Just getting started with smoking....

Discussion in 'General Discussion' started by james0816, Apr 1, 2016.

  1. james0816

    james0816 Newbie

    I've had my grill for two years now and have finally decided to start up with smoking.  I have the Char-Griller Duo with side box.  I believe these are called off-set smokers.

    I plan my first smoke this weekend.  Going to try my hand at some ribs.  So leading up to it, I had a couple of test runs so I can gauge the temperature and try to keep it steady.  This is a pretty tricky process I see.

    I have a few questions.  I use coal to start the fire and will probably use something like apple wood to continue the fire/smoke and have coals on stand by if need be.

    I think my biggest question at this time is when I add a piece or two of wood, do I let it burn down a bit to coals before closing the fire box lid or do I just drop them in and play it by ear?

    How much smoke should accumulate or does that matter?  In my test runs, the cooking side never really bellowed out the smoke but maintained a small amount of blue smoke.  At one point the smoke went white after adding a piece of wood and I just opened the fire side to let it burn down a bit before closing it again.

    With minding temps, I know when it starts dropping, I need to add more coal or wood.  I let it get to 200 before doing this.  After adding the new coals/wood, it wasn't uncommon for the temp to jump to 300 and I would have to open the fire box to let things cool down.  Is this normal?  will the temp fluctuation bother anything?  I believe the goal is around 225-250 right?

    I'll stop there for now to catch a breath.  lol.

    Thanks again for the assistance.
  2. 3montes

    3montes Master of the Pit OTBS Member

    Sounds to me like you have a pretty good understanding of what needs to be done. Now it's just a matter of learning the little nuances of your smoker and how it reacts to wood being added.

    Have all different sizes of splits available for your use. I have splits from 6 inches wide all the way down to just slivers of wood. I split up a bunch of various sizes before I start and then as I go along. Once you get things rolling along you can use smaller splits. I use large splits to start with to get a good bed of coals. Then I go to smaller splits during the actual cook.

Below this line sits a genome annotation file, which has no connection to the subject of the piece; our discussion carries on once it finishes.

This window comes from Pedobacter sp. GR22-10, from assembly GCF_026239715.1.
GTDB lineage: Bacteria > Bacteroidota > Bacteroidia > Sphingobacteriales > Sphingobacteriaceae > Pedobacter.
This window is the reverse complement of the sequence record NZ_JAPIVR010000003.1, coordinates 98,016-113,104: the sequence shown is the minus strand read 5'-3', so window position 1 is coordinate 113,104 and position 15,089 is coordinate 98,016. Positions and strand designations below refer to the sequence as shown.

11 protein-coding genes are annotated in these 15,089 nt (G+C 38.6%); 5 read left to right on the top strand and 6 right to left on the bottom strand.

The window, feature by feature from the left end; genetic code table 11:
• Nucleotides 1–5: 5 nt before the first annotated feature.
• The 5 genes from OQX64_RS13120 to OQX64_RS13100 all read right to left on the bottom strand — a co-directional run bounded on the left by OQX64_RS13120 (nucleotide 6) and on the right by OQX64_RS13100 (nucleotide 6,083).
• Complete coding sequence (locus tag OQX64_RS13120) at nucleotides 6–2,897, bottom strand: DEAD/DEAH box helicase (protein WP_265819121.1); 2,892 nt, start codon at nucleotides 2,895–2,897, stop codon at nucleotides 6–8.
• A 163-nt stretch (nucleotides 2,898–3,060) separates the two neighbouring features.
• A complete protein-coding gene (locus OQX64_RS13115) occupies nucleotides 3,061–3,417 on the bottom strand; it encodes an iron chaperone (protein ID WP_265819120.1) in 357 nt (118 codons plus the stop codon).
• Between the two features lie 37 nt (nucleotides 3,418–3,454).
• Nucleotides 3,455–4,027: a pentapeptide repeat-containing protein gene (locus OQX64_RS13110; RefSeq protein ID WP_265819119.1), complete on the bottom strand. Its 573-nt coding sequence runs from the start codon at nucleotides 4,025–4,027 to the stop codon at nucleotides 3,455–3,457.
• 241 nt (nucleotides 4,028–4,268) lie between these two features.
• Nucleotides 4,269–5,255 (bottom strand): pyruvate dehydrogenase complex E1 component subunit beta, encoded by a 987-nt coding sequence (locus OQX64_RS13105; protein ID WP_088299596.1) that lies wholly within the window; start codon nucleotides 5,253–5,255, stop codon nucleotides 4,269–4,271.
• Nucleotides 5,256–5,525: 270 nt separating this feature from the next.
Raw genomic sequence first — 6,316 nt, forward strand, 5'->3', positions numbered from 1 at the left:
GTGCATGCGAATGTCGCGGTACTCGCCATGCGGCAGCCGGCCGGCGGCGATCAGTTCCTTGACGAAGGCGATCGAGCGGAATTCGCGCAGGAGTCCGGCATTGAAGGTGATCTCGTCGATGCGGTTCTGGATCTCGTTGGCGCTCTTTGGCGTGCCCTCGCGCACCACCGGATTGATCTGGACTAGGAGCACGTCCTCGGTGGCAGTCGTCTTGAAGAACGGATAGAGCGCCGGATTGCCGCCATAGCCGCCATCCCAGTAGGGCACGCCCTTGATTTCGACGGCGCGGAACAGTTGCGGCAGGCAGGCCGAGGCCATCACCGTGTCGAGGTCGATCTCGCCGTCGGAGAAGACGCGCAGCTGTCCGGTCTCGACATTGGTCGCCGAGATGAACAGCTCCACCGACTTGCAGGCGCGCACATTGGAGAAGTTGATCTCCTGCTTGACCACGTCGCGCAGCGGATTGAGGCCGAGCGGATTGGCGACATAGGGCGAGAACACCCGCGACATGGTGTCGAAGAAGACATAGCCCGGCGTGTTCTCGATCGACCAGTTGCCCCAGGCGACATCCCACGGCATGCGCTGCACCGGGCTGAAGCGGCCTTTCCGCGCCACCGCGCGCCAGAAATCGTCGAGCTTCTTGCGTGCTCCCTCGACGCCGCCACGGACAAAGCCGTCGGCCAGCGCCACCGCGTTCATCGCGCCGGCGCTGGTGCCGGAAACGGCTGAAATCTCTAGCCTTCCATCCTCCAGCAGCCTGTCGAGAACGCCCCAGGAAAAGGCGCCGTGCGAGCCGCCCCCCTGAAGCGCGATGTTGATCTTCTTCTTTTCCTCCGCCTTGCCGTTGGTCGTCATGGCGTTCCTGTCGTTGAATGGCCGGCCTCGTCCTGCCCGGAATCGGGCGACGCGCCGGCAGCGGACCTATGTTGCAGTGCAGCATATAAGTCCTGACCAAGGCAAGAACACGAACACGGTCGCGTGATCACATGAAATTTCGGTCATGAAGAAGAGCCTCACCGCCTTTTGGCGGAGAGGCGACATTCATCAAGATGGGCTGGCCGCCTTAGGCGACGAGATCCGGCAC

A very large split can actually choke your fire and cause too much smoke. Then you have to open the fire box door to get it to flame up and then you create a heat spike.

    I use briquettes to start the wood. Let it burn for awhile and get a good smooth draw going on your smoker and your temp has stabalized. Once you have a good bed of coals you should be able to add wood and just close the door and it should burn no problem.

    Let us know how things turn out!
    Last edited: Apr 1, 2016
  3. joe black

    joe black Master of the Pit OTBS Member

    3Montes has you started very well. I would try to use a heat/cook wood like oak for a basic fuel and add the apple for flavor. As far as the temp swings are concerned, I really like to pre-heat my splits before they need to be put in the FB. This allows them to ignite quickly and with quick ignition, there is very little white smoke until they are fully involved. There will be no need to leave the door open and/or let the wood burn down. Also, with the 300* surge, it should calm down without the door fully open. Actually, your smoker may be more comfortable running in the 300* range. If so, I would add splits at about 250* instead of 200*. That way your smoking range will close to around 250-300*. All you need to do is tweak your cook times to the new temp range.

    I hope this isn't too long or ramble too much. Just take it one step at a time. Good heat management is a learning curve and there is no need in rushing it.

    Good luck, good smokin' and let us know how it turns out for you, Joe

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